But! We can fight back against fake news, and McIntyre gives us some simple steps: 1) “recognize the systemic problem and see how it is being exploited,” and 2) cultivate “more critical thinking” (118, 120). As obvious as this framework may seem, he makes a point worth remembering: young people—who McIntyre calls “digital natives”—only know the world of fake news, so it behooves all of us to practice the tasks that fifth-grade teacher Scott Bradley teaches his students to follow when fact-checking information:
Look for copyright.
Verify from multiple sources.
Assess the credibility of the source (e.g., how long has it been around?).
Look for a publication date.
Assess the author’s expertise with the subject.
Ask: does this match my prior knowledge?
Ask: does this seem realistic? (McIntyre 121)
Just because they are simple strategies doesn’t mean they don’t warrant repeating. Do you do this for every article you scroll through on your phone? We’d all like to think we do.
Less simple, though, is teasing out the connections between postmodernism and post-truth. In Chapter 6, “Did Postmodernism Lead to Post-Truth?” McIntyre considers the ways that postmodernist thought has been coopted by right-wing ideology. As it turns out, the blame for our post-truth situation should be shared with academics; “It’s all fun and games to attack truth in the academy, but what happens when one’s tactics leak out into the hands of science deniers and conspiracy theorists, or thin-skinned politicians who insist that their instincts are better than evidence?” (McIntyre 145). Never mind that applying postmodernist thought in an effort to deny climate change is “a complete misfire of the original politics that motivated postmodernism, which was to protect the poor and vulnerable from being exploited by those in authority,” McIntyre observes, “Even if right-wing politicians and other science deniers were not reading Derrida and Foucault, the germ of the idea made its way to them” (145, 141). While much of the subtlety of postmodern theory is lost in any right-wing use, that nuance is exactly where McIntyre identifies as a location for further effort by postmodernist thinkers: learn how to fight back and support truth.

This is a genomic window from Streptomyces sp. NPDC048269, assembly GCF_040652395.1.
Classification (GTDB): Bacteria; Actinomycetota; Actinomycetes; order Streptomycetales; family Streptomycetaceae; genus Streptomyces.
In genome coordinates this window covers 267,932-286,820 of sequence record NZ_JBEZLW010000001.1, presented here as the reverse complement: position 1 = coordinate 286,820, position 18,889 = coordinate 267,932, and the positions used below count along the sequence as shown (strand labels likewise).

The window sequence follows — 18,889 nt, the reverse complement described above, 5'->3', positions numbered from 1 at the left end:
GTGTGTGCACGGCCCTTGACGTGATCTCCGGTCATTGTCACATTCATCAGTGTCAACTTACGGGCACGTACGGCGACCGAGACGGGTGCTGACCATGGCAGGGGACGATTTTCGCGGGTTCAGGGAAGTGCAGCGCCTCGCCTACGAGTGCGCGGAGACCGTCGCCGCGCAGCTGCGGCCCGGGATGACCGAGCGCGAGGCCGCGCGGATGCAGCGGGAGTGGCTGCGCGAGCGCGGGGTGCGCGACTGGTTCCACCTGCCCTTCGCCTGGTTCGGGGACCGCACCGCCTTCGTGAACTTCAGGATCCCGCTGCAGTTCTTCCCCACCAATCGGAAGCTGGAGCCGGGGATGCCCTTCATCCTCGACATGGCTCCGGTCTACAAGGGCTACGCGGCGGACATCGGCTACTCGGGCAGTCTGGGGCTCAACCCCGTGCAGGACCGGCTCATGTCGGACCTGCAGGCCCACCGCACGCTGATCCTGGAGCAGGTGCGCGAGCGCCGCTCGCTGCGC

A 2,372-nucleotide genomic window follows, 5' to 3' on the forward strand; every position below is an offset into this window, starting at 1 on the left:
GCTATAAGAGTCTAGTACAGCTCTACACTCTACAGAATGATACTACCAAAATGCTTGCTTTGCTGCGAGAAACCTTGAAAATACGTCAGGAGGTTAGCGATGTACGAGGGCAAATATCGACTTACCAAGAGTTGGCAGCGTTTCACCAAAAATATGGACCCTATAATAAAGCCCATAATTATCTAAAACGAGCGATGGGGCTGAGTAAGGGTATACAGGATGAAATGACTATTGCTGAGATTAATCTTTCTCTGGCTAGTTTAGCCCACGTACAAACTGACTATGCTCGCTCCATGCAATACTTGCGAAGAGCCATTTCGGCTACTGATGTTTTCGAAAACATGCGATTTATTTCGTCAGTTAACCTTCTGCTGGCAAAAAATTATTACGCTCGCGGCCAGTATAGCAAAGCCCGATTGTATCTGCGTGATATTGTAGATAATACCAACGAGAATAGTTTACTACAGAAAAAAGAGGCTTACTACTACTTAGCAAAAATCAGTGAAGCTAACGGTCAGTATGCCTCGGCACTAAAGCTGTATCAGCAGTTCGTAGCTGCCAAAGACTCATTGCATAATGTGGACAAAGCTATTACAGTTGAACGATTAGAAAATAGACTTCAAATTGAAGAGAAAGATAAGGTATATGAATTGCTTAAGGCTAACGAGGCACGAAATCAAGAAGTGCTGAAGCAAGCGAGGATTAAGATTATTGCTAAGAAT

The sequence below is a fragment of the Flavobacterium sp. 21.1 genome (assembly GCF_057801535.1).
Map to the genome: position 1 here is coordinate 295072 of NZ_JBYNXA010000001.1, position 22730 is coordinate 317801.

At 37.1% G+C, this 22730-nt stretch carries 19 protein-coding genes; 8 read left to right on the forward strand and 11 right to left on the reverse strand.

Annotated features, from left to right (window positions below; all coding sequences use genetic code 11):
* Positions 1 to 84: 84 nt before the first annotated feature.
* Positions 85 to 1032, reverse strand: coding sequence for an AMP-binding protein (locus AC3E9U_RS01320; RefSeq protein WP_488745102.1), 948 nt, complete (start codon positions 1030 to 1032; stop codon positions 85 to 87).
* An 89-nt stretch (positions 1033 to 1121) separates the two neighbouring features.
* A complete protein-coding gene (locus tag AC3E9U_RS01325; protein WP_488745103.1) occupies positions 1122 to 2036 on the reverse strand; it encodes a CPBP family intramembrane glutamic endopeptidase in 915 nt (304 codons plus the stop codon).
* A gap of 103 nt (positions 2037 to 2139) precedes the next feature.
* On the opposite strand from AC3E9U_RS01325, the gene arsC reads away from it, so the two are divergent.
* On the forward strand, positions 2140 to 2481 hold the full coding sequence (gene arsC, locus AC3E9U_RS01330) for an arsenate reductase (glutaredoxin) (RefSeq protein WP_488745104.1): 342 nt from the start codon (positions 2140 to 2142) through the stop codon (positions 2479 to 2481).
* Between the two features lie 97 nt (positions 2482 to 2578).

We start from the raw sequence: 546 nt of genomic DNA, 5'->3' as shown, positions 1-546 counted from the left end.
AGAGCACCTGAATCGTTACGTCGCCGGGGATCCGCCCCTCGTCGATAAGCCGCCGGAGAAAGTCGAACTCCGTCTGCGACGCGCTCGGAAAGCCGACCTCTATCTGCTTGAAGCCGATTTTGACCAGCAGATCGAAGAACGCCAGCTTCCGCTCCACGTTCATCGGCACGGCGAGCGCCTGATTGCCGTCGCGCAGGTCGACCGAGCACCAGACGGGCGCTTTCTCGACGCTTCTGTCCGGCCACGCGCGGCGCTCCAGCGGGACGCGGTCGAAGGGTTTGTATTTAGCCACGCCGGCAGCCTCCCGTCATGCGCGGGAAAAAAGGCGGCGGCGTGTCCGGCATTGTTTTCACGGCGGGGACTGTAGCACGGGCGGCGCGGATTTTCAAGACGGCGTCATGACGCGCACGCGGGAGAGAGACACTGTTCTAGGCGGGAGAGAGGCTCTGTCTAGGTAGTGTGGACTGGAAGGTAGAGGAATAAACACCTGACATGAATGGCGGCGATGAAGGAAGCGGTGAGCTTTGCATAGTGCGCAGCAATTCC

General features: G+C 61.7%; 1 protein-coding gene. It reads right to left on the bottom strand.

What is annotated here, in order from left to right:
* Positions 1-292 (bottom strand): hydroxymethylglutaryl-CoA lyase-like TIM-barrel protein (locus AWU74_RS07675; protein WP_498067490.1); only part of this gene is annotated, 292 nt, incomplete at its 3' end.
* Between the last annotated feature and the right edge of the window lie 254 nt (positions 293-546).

While reading Post-Truth, I zeroed in on one important distinction in McIntyre’s argument—besides being captivated by the work he performs in documenting the roots of our post-truth situation—that these “alternative facts” are weaponized as “as a mechanism for asserting political dominance” (xiv, author’s emphasis). See, post-truth involves intent behind the promulgation of falsehood. McIntyre shows that it goes further “when self-deception and delusion are involved and someone actually believes an untruth that virtually all credible sources would dispute. In its purest form, post-truth is when one thinks that the crowd’s reaction actually does change the facts about a lie” (9). Our current post-truth situation is much different than our previous understandings of propaganda or falsehoods. This acknowledgement in itself is validation for those of us who have been wondering why the current contentious political cycle feels especially toxic. (As an aside, writing this with the U.S. Supreme Court nomination hearings so recent in memory is especially exhausting given that the truth of sexual assault has been consistently eclipsed by a will to erase abuse.)
A delusional liar might be a lost cause, “but because every lie has an audience,” it is our job to confront lies in an effort to stop the spread of “willful ignorance” to anyone who might be listening (McIntyre 155). In closing Post-Truth,McIntyre urges his audience to be concerned and take precaution:
If we want better news media outlets, we can support them. If someone lies to us, we can choose whether to believe him or her, and then challenge any falsehoods. It is our decision how we will react to a world in which someone is trying to pull the wool over our eyes. Truth still matters, as it always has. Whether we realize this in time is up to us. (172)
I hope you will join me in welcoming Lee McIntyre to UNL this coming Thursday, October 25 at 5:30 p.m. in the Sheldon Museum of Art, Ethel S. Abbott Auditorium.
McIntyre, Lee. Post-Truth. MIT Press, 2018.
Sinderbrand, Rebecca. “How Kellyanne Conway Ushered in the Era of ‘Alternative Facts.’” Washington Post, https://www.washingtonpost.com/news/the-fix/wp/2017/01/22/how-kellyanne-conway-ushered-in-the-era-of-alternative-facts/?utm_term=.85b6f33ad15e.Accessed 12 Oct. 2018.